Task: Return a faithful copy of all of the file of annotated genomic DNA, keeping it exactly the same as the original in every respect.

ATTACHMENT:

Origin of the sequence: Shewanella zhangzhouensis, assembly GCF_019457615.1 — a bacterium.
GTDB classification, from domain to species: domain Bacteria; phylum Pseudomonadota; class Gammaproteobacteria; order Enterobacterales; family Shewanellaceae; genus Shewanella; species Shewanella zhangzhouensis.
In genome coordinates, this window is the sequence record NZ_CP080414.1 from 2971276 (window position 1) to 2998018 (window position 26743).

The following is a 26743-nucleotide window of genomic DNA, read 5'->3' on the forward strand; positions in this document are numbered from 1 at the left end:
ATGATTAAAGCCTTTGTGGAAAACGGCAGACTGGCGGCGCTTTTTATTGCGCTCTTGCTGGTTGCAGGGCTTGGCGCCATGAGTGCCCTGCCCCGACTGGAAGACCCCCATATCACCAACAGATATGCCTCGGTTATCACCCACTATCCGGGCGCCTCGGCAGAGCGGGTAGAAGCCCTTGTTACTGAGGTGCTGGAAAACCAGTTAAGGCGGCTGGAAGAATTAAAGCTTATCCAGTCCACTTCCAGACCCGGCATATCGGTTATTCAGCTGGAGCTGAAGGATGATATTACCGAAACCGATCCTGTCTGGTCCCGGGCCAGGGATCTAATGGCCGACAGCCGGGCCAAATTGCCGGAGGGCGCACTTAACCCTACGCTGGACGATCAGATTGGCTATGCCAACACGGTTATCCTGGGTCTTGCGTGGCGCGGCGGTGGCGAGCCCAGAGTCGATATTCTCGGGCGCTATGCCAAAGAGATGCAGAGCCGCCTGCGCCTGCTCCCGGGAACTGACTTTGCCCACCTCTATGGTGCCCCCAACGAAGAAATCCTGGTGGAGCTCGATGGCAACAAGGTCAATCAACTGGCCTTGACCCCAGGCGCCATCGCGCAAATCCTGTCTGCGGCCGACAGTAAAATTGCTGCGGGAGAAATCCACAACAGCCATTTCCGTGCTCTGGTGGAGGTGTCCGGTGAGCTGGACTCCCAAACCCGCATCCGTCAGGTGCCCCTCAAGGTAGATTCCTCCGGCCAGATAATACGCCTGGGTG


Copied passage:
Origin of the sequence: Shewanella zhangzhouensis, assembly GCF_019457615.1 — a bacterium.
GTDB classification, from domain to species: domain Bacteria; phylum Pseudomonadota; class Gammaproteobacteria; order Enterobacterales; family Shewanellaceae; genus Shewanella; species Shewanella zhangzhouensis.
In genome coordinates, this window is the sequence record NZ_CP080414.1 from 2971276 (window position 1) to 2998018 (window position 26743).

The following is a 26743-nucleotide window of genomic DNA, read 5'->3' on the forward strand; positions in this document are numbered from 1 at the left end:
ATGATTAAAGCCTTTGTGGAAAACGGCAGACTGGCGGCGCTTTTTATTGCGCTCTTGCTGGTTGCAGGGCTTGGCGCCATGAGTGCCCTGCCCCGACTGGAAGACCCCCATATCACCAACAGATATGCCTCGGTTATCACCCACTATCCGGGCGCCTCGGCAGAGCGGGTAGAAGCCCTTGTTACTGAGGTGCTGGAAAACCAGTTAAGGCGGCTGGAAGAATTAAAGCTTATCCAGTCCACTTCCAGACCCGGCATATCGGTTATTCAGCTGGAGCTGAAGGATGATATTACCGAAACCGATCCTGTCTGGTCCCGGGCCAGGGATCTAATGGCCGACAGCCGGGCCAAATTGCCGGAGGGCGCACTTAACCCTACGCTGGACGATCAGATTGGCTATGCCAACACGGTTATCCTGGGTCTTGCGTGGCGCGGCGGTGGCGAGCCCAGAGTCGATATTCTCGGGCGCTATGCCAAAGAGATGCAGAGCCGCCTGCGCCTGCTCCCGGGAACTGACTTTGCCCACCTCTATGGTGCCCCCAACGAAGAAATCCTGGTGGAGCTCGATGGCAACAAGGTCAATCAACTGGCCTTGACCCCAGGCGCCATCGCGCAAATCCTGTCTGCGGCCGACAGTAAAATTGCTGCGGGAGAAATCCACAACAGCCATTTCCGTGCTCTGGTGGAGGTGTCCGGTGAGCTGGACTCCCAAACCCGCATCCGTCAGGTGCCCCTCAAGGTAGATTCCTCCGGCCAGATAATACGCCTGGGTG